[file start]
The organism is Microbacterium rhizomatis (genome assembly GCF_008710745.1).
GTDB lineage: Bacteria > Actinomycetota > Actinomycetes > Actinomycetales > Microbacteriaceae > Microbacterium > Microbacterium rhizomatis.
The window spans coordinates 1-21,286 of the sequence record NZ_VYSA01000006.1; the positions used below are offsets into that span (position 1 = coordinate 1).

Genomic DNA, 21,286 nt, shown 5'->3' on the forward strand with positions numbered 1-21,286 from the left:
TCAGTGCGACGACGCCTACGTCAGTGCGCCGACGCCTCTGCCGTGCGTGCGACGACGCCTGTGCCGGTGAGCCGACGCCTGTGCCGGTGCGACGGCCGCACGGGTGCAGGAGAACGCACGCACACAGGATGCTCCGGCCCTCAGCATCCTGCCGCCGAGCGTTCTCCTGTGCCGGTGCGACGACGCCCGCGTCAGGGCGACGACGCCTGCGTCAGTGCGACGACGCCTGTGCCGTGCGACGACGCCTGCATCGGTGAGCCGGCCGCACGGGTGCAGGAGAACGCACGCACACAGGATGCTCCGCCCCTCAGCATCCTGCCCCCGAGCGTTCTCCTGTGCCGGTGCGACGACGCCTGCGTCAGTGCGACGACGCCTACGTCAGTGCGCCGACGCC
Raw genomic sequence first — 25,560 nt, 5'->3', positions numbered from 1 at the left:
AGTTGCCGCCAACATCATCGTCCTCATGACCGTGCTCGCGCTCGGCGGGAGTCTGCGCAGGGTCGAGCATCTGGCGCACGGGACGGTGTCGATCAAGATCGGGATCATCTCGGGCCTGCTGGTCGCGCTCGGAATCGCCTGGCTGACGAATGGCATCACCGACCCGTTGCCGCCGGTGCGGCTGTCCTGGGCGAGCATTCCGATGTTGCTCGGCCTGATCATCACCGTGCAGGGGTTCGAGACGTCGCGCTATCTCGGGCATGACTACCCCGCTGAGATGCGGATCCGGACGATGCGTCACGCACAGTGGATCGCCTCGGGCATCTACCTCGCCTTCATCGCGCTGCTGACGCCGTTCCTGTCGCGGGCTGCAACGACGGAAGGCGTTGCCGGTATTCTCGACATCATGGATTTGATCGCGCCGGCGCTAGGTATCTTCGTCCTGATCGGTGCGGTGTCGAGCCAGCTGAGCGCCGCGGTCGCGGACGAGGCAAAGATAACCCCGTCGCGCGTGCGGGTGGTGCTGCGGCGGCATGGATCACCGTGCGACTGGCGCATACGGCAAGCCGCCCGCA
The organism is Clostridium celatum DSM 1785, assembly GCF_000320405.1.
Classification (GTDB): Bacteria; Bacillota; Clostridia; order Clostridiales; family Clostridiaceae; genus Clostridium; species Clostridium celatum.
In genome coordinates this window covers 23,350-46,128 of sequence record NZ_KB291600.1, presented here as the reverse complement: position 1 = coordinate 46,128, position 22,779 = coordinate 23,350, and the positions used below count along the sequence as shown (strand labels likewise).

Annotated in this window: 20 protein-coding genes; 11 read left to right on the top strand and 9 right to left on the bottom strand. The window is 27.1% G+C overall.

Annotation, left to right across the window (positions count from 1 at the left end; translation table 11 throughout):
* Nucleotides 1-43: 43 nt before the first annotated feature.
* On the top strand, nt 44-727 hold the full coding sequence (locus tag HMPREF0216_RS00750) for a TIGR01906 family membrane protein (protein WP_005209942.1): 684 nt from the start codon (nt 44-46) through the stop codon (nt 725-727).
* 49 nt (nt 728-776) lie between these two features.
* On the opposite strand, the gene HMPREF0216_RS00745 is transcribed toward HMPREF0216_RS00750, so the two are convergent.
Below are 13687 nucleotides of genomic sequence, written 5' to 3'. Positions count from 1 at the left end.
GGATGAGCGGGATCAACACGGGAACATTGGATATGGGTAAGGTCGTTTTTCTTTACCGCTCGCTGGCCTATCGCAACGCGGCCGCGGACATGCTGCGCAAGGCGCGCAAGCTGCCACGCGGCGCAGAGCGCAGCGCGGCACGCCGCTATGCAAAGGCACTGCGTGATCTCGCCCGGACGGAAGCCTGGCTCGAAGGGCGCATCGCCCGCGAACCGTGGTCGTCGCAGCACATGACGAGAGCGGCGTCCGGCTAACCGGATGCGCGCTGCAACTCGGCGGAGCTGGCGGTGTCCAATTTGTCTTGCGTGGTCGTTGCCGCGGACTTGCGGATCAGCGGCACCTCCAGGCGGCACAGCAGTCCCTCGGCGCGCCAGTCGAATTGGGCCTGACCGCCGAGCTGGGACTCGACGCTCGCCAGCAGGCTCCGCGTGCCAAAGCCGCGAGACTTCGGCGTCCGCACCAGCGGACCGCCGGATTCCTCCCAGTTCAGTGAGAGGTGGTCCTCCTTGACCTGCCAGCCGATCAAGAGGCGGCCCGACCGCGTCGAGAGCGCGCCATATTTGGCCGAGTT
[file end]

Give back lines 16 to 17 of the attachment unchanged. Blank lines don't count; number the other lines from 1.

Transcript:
* On the opposite strand, the gene HMPREF0216_RS00745 is transcribed toward HMPREF0216_RS00750, so the two are convergent.
Below are 13687 nucleotides of genomic sequence, written 5' to 3'. Positions count from 1 at the left end.